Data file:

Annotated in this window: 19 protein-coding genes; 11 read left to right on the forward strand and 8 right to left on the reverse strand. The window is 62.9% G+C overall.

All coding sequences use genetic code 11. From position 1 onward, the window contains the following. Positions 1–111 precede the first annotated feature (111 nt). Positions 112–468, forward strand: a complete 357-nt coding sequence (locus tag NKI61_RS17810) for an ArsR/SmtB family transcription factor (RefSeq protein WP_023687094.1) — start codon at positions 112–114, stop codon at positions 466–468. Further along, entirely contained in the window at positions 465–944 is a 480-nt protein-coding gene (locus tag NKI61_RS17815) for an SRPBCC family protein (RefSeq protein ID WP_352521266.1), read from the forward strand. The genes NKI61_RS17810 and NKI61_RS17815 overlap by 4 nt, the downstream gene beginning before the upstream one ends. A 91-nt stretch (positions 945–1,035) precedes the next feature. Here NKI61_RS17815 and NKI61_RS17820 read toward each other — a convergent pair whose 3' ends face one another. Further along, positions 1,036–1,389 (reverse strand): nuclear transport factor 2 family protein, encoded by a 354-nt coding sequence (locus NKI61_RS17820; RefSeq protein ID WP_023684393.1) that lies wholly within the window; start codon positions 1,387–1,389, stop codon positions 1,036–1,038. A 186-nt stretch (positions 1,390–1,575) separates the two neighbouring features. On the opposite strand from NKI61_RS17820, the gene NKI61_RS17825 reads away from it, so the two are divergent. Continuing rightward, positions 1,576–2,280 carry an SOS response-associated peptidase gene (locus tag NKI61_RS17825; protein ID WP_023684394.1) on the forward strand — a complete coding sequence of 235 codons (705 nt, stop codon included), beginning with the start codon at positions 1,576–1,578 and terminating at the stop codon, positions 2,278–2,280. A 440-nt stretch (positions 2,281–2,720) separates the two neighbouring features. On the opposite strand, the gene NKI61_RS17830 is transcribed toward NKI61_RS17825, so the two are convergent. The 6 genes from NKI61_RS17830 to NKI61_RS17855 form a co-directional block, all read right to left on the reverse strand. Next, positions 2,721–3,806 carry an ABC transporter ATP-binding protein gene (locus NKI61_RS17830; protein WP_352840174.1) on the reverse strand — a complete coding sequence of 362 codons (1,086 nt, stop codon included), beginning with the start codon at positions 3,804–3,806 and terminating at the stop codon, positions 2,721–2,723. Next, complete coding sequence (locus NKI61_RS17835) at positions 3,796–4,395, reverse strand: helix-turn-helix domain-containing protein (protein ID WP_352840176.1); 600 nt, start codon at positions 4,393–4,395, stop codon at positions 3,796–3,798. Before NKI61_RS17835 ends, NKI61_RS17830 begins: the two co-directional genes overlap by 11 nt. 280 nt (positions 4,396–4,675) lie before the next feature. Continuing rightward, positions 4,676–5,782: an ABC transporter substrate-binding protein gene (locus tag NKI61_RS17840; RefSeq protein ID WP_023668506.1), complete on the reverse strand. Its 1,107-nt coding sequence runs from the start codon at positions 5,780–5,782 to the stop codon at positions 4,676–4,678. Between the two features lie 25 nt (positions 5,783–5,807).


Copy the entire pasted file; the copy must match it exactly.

Annotated in this window: 19 protein-coding genes; 11 read left to right on the forward strand and 8 right to left on the reverse strand. The window is 62.9% G+C overall.

All coding sequences use genetic code 11. From position 1 onward, the window contains the following. Positions 1–111 precede the first annotated feature (111 nt). Positions 112–468, forward strand: a complete 357-nt coding sequence (locus tag NKI61_RS17810) for an ArsR/SmtB family transcription factor (RefSeq protein WP_023687094.1) — start codon at positions 112–114, stop codon at positions 466–468. Further along, entirely contained in the window at positions 465–944 is a 480-nt protein-coding gene (locus tag NKI61_RS17815) for an SRPBCC family protein (RefSeq protein ID WP_352521266.1), read from the forward strand. The genes NKI61_RS17810 and NKI61_RS17815 overlap by 4 nt, the downstream gene beginning before the upstream one ends. A 91-nt stretch (positions 945–1,035) precedes the next feature. Here NKI61_RS17815 and NKI61_RS17820 read toward each other — a convergent pair whose 3' ends face one another. Further along, positions 1,036–1,389 (reverse strand): nuclear transport factor 2 family protein, encoded by a 354-nt coding sequence (locus NKI61_RS17820; RefSeq protein ID WP_023684393.1) that lies wholly within the window; start codon positions 1,387–1,389, stop codon positions 1,036–1,038. A 186-nt stretch (positions 1,390–1,575) separates the two neighbouring features. On the opposite strand from NKI61_RS17820, the gene NKI61_RS17825 reads away from it, so the two are divergent. Continuing rightward, positions 1,576–2,280 carry an SOS response-associated peptidase gene (locus tag NKI61_RS17825; protein ID WP_023684394.1) on the forward strand — a complete coding sequence of 235 codons (705 nt, stop codon included), beginning with the start codon at positions 1,576–1,578 and terminating at the stop codon, positions 2,278–2,280. A 440-nt stretch (positions 2,281–2,720) separates the two neighbouring features. On the opposite strand, the gene NKI61_RS17830 is transcribed toward NKI61_RS17825, so the two are convergent. The 6 genes from NKI61_RS17830 to NKI61_RS17855 form a co-directional block, all read right to left on the reverse strand. Next, positions 2,721–3,806 carry an ABC transporter ATP-binding protein gene (locus NKI61_RS17830; protein WP_352840174.1) on the reverse strand — a complete coding sequence of 362 codons (1,086 nt, stop codon included), beginning with the start codon at positions 3,804–3,806 and terminating at the stop codon, positions 2,721–2,723. Next, complete coding sequence (locus NKI61_RS17835) at positions 3,796–4,395, reverse strand: helix-turn-helix domain-containing protein (protein ID WP_352840176.1); 600 nt, start codon at positions 4,393–4,395, stop codon at positions 3,796–3,798. Before NKI61_RS17835 ends, NKI61_RS17830 begins: the two co-directional genes overlap by 11 nt. 280 nt (positions 4,396–4,675) lie before the next feature. Continuing rightward, positions 4,676–5,782: an ABC transporter substrate-binding protein gene (locus tag NKI61_RS17840; RefSeq protein ID WP_023668506.1), complete on the reverse strand. Its 1,107-nt coding sequence runs from the start codon at positions 5,780–5,782 to the stop codon at positions 4,676–4,678. Between the two features lie 25 nt (positions 5,783–5,807).